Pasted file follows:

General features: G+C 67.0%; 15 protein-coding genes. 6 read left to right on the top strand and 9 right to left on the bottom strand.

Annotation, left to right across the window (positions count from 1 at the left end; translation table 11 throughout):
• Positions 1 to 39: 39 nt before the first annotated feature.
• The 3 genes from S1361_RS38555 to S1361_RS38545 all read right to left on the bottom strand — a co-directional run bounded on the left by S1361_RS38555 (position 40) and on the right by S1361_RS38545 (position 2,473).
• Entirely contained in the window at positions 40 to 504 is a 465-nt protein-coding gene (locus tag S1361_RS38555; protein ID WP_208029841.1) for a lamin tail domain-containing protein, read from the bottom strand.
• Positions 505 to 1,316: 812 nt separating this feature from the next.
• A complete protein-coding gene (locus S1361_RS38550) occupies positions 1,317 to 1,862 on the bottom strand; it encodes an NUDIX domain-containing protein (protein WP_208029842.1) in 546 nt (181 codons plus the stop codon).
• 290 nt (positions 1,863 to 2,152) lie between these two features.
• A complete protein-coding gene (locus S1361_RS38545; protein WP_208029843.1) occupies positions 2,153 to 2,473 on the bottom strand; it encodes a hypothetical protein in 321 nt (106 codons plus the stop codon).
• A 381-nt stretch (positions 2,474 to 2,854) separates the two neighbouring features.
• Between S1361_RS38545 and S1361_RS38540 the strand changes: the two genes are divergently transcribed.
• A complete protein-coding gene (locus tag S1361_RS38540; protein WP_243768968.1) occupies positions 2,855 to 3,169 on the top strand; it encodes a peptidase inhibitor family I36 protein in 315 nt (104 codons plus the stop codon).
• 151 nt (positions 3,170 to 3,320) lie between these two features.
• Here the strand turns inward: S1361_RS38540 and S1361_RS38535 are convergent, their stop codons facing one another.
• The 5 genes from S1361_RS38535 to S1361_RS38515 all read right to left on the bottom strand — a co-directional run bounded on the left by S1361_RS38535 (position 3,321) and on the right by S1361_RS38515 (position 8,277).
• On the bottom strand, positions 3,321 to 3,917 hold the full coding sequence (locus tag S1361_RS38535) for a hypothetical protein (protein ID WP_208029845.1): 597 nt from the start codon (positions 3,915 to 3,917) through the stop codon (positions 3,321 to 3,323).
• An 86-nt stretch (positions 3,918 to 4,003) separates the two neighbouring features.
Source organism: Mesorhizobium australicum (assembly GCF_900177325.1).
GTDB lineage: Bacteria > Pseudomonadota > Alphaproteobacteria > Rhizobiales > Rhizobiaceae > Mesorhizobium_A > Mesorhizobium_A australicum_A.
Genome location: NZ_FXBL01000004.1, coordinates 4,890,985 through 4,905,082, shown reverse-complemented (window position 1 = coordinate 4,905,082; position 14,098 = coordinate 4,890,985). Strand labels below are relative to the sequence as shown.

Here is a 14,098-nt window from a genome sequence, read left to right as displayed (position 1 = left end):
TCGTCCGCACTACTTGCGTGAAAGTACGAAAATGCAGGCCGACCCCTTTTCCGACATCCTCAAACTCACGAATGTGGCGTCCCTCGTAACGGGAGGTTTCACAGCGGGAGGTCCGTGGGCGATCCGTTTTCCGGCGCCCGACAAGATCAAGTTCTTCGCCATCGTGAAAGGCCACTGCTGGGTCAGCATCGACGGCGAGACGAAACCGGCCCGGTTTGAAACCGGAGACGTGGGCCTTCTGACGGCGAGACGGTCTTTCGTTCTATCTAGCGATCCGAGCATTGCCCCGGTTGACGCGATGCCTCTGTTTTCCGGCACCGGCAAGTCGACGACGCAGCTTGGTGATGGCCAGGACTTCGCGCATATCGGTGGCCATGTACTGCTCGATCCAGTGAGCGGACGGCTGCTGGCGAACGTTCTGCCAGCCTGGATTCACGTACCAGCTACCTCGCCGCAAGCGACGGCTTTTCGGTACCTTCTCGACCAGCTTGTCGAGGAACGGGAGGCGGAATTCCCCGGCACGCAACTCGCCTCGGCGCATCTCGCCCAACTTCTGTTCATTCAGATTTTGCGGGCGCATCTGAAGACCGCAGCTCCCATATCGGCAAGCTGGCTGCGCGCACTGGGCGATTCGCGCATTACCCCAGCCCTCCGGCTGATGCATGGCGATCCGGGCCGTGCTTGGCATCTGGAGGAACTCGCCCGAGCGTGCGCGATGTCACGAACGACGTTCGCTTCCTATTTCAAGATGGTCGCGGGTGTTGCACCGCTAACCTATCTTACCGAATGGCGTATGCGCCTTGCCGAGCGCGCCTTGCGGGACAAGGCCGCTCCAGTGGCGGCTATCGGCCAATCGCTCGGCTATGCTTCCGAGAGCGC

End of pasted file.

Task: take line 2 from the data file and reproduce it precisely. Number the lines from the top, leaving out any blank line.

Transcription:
Annotation, left to right across the window (positions count from 1 at the left end; translation table 11 throughout):